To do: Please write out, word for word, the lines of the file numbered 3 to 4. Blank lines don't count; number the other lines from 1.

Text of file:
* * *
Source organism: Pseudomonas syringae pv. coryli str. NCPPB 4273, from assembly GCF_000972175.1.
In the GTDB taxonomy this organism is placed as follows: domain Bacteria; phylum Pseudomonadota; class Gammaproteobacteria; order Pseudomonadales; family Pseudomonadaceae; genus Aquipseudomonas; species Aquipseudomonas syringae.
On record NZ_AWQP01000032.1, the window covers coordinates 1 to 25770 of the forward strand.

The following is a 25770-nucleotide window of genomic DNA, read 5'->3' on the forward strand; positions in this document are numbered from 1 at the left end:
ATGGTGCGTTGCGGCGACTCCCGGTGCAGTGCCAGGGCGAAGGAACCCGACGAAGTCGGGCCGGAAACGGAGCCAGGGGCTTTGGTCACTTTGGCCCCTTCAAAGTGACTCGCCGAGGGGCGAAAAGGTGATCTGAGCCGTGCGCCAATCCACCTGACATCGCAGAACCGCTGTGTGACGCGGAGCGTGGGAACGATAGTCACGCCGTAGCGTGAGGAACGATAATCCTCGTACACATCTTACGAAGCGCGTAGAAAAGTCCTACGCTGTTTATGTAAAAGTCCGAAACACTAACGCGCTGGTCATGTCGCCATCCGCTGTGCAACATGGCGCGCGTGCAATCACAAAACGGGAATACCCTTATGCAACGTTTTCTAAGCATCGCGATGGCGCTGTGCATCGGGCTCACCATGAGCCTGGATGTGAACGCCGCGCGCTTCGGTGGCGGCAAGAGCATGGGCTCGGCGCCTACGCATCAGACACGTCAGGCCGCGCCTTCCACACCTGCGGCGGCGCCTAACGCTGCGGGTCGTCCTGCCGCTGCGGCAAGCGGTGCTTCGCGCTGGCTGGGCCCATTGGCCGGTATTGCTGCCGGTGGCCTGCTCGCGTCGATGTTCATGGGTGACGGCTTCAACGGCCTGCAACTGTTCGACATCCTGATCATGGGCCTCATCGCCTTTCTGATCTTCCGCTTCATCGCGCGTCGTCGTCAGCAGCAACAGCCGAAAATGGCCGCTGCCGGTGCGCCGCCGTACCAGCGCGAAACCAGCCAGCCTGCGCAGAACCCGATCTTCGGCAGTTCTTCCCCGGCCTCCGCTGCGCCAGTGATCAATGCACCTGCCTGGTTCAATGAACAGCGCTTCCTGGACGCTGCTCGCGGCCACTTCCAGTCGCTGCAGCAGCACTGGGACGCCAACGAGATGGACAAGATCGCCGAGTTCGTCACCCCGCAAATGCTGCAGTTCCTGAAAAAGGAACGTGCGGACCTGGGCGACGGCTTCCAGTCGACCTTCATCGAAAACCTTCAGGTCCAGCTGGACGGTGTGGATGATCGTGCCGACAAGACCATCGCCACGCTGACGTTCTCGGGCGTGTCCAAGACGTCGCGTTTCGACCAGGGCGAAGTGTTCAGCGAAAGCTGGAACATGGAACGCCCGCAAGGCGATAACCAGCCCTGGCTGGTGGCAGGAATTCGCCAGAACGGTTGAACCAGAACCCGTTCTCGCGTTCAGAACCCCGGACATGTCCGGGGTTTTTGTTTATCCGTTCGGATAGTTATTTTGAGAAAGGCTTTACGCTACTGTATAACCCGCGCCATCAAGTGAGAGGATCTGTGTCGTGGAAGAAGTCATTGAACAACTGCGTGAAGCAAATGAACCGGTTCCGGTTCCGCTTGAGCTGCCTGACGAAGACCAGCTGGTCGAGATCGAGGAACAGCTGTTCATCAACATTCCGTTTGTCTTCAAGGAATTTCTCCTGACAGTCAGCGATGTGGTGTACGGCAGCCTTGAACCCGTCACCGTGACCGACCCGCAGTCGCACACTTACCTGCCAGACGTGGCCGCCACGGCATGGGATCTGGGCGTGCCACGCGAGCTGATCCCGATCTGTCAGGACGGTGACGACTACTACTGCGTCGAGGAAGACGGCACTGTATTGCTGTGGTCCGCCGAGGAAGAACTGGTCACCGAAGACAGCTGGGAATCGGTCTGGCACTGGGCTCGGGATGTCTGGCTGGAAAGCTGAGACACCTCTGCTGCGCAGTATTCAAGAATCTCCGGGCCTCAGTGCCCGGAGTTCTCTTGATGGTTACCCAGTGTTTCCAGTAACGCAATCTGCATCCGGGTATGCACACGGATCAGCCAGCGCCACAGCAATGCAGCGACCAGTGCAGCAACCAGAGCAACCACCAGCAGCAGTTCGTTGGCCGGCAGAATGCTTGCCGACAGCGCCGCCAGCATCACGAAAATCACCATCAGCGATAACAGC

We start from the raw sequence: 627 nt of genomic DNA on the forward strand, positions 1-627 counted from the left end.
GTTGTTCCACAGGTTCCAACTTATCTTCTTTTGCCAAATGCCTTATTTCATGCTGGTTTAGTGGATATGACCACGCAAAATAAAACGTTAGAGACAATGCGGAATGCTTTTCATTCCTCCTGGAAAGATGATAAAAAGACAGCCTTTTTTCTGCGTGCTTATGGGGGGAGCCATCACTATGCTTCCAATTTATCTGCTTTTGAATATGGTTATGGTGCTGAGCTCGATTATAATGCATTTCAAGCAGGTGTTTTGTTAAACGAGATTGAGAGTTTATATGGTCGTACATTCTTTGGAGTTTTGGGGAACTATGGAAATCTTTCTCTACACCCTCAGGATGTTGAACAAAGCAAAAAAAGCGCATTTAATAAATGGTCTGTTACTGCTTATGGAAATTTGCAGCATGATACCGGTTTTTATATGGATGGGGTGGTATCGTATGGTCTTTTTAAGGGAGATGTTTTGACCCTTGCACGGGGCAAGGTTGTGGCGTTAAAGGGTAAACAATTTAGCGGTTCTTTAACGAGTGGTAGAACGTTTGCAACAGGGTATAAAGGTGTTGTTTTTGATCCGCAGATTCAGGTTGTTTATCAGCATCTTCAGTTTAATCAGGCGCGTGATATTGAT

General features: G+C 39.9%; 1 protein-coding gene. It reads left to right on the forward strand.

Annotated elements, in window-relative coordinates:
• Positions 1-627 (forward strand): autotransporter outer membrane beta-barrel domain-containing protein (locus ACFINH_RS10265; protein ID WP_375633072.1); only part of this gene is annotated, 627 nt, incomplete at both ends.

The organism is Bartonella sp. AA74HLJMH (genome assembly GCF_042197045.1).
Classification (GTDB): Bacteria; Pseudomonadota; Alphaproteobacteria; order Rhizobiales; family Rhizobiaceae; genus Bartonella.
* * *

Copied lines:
On record NZ_AWQP01000032.1, the window covers coordinates 1 to 25770 of the forward strand.

The following is a 25770-nucleotide window of genomic DNA, read 5'->3' on the forward strand; positions in this document are numbered from 1 at the left end: